Cricket 19: NWHTC R6 – Squad Announcement

Your England squad for the North Western Hemisphere Test Championship Round Six match against Scotland at Scotland Cricket Ground is as follows:

Dawid Malan

Haseeb Hameed

Ben Stokes

Joe Root (Captain)

Moeen Ali

Jos Buttler

Jonny Bairstow (Wicketkeeper)

Sam Curran

Chris Woakes

Stuart Broad

James Anderson

Liam Dawson

Jamie Porter

Dawid Malan returns to Test cricket after impressing in the first half of the Global ODI Invitational. Though not normally an opener in this format Dawid is a seasoned opening batsman in limited overs cricket, already has Test experience and we believe is an adaptable cricketer capable of thriving at the top of the order in Test cricket.

James Anderson returns to the squad having been rested for our last Test but Jamie Porter retains his place after performing well on debut. Liam Dawson provides another spin bowling option having performed superbly in the early stages of the Global ODI Invitational.

The team are looking forward to the business end of the inaugural North Western Hemisphere Test Championship and pushing for a place in the final. The players are extremely grateful for the continued support of our committed fan base.

We’ll see you in Scotland!

Cricket 19: GODII – Namibian Amphibians Flounder on Dry Land!

After four wins from four we headed south of the equator for the next stop on our global ODI adventure.

Hosts Namibia won the toss, chose to bowl and reduced us to 121-4 and 219-6 only to see Sam Curran (150) and Liam Dawson (125 not out) compile a record-breaking seventh wicket partnership of 284 (The previous record was 177!). The duo’s combo propelled us to a world record ODI score of 510-7!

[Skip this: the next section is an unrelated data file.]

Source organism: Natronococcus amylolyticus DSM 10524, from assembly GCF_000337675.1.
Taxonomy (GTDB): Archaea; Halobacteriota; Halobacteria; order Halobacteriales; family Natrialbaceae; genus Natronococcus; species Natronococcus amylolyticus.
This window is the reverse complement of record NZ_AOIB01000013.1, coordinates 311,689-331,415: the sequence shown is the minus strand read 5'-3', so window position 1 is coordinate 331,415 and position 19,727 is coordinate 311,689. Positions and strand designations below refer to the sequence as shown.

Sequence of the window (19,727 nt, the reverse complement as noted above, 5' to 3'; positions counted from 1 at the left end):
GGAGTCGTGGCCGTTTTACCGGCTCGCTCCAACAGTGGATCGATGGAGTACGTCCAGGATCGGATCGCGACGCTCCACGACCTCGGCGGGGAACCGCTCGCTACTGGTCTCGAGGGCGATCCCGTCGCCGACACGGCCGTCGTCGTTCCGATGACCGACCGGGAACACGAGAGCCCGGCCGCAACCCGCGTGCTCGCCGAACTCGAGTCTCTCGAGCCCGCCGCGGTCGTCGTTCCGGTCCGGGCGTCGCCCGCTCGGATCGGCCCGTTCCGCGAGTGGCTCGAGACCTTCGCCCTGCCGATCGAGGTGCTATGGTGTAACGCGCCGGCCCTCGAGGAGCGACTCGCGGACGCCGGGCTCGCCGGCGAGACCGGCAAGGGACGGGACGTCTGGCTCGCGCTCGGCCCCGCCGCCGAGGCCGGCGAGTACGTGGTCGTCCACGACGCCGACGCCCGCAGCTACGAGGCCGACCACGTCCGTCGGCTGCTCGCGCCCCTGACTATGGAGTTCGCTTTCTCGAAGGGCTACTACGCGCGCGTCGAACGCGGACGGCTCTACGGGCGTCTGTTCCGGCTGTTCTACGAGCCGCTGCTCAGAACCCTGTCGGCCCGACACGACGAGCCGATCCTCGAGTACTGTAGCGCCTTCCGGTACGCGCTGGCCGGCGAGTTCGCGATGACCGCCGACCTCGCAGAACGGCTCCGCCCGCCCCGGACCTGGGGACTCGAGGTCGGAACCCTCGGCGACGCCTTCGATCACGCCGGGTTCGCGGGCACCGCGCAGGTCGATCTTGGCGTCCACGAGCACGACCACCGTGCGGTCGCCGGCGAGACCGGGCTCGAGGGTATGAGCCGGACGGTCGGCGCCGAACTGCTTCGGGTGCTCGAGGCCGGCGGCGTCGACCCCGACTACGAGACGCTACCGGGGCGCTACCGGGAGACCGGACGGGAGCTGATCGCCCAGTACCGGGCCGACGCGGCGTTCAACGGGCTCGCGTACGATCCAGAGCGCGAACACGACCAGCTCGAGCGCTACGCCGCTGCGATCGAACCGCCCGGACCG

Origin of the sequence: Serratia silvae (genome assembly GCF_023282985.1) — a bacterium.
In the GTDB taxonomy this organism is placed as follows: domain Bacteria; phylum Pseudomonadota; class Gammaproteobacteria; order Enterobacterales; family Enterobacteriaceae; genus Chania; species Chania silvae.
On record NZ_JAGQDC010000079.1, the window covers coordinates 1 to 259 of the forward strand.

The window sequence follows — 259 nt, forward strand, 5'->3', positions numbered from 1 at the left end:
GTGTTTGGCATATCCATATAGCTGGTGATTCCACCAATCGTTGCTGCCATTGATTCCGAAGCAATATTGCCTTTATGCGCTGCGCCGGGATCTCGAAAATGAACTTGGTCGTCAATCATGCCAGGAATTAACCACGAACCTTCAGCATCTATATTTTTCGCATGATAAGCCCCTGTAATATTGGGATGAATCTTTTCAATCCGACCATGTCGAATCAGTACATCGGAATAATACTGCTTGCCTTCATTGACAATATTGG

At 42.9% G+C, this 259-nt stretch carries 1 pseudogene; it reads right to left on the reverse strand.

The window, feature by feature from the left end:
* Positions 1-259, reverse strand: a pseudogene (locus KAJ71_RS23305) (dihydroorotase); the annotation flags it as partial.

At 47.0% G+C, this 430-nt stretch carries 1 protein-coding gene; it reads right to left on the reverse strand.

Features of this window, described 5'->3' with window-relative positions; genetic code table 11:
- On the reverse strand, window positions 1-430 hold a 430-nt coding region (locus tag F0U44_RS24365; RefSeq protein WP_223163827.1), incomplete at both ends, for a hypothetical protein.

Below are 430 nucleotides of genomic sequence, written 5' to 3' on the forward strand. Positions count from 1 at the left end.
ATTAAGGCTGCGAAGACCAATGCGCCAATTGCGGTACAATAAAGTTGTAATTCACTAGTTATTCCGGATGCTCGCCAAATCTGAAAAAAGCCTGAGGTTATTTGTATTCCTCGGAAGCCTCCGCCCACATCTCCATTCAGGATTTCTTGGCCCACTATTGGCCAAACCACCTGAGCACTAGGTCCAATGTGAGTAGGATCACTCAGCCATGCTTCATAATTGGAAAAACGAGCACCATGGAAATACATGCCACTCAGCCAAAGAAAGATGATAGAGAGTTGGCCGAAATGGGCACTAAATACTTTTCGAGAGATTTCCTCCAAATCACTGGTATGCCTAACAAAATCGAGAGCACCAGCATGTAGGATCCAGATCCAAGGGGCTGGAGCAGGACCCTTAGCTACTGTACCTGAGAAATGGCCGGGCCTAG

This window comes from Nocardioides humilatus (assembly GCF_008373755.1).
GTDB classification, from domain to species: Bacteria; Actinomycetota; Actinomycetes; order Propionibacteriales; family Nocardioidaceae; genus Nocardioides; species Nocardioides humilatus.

The competition’s leading run-scorer Dawid Malan (54), Ben Stokes (54), Jonny Bairstow (53) and Moeen Ali (43) all scored quickly but blew golden opportunities to make a big score. Liam Livingstone (3) and skipper Jos Buttler (7) completely missed out whilst Test captain Joe Root was rested from the long voyage to Southern Africa.

Corben Cassim (1-119) set an undesirable new record for worst ODI bowling figures though Jayden-Lee Fitzpatrick (0-116) pushed him hard. Spinner Zaki George finished 0-99 from his ten overs (Would you like a flake on that?) but Magnus Mahomed (3-86) claimed 3 wickets. Rarely, all his dismissals were caught & bowled.

Namibia began their improbable run chase with all eyes on Lennox Larson. Larson had made two tons in the competition before this match and briefly displayed his ability before being clean bowled by Chris Woakes (2-22) for 13. Woakes then accounted for Mario Dollie for a duck. An example of the flow of runs well and truly running dry in the Namib Desert for the man they call Kart Sheep! (Kart Sheep, because of Mario Kart and Dolly the Sheep. Get it? Aargh forget it!)

Philip Yvonne (57) and Jayden-Lee Fitzpatrick (29) lifted the home side from 21-2 to 100-2 with a strong batting display. Stokes (2-26) accounted for Fitzpatrick however and Moeen (2-45) terminated Yvonne’s career best knock.

Stokes added another victim before it became the Tom Curran show for the second match running. The Surrey star ripped through the middle lower order to finish with figures of 4-17. Moeen then claimed the final wicket courtesy of supreme stumper Jonny Bairstow’s fifth catch of the innings. Though the match was played in Cheetah country, all wickets were taken legitimately!

154 all out was the sum total of Namibia’s batting efforts meaning an earth-shattering 356-run margin of victory. Their top order batsmen have talent but with such a weak bowling attack it makes it difficult for the likes of the imaginatively monikered Henrik Larson to prosper. For the record, all our players returned to England safely. We left no skeletons on the coast!

There were some competitive matches elsewhere in the competition with much improved run getting from the emerging nations. With five wins from five, we sit joint top alongside European rivals the Netherlands. They travel to Canada next whilst we host Nepal at Headingley. Will we both still be unbeaten when we meet in round seven, the final ODI before returning to the Test format?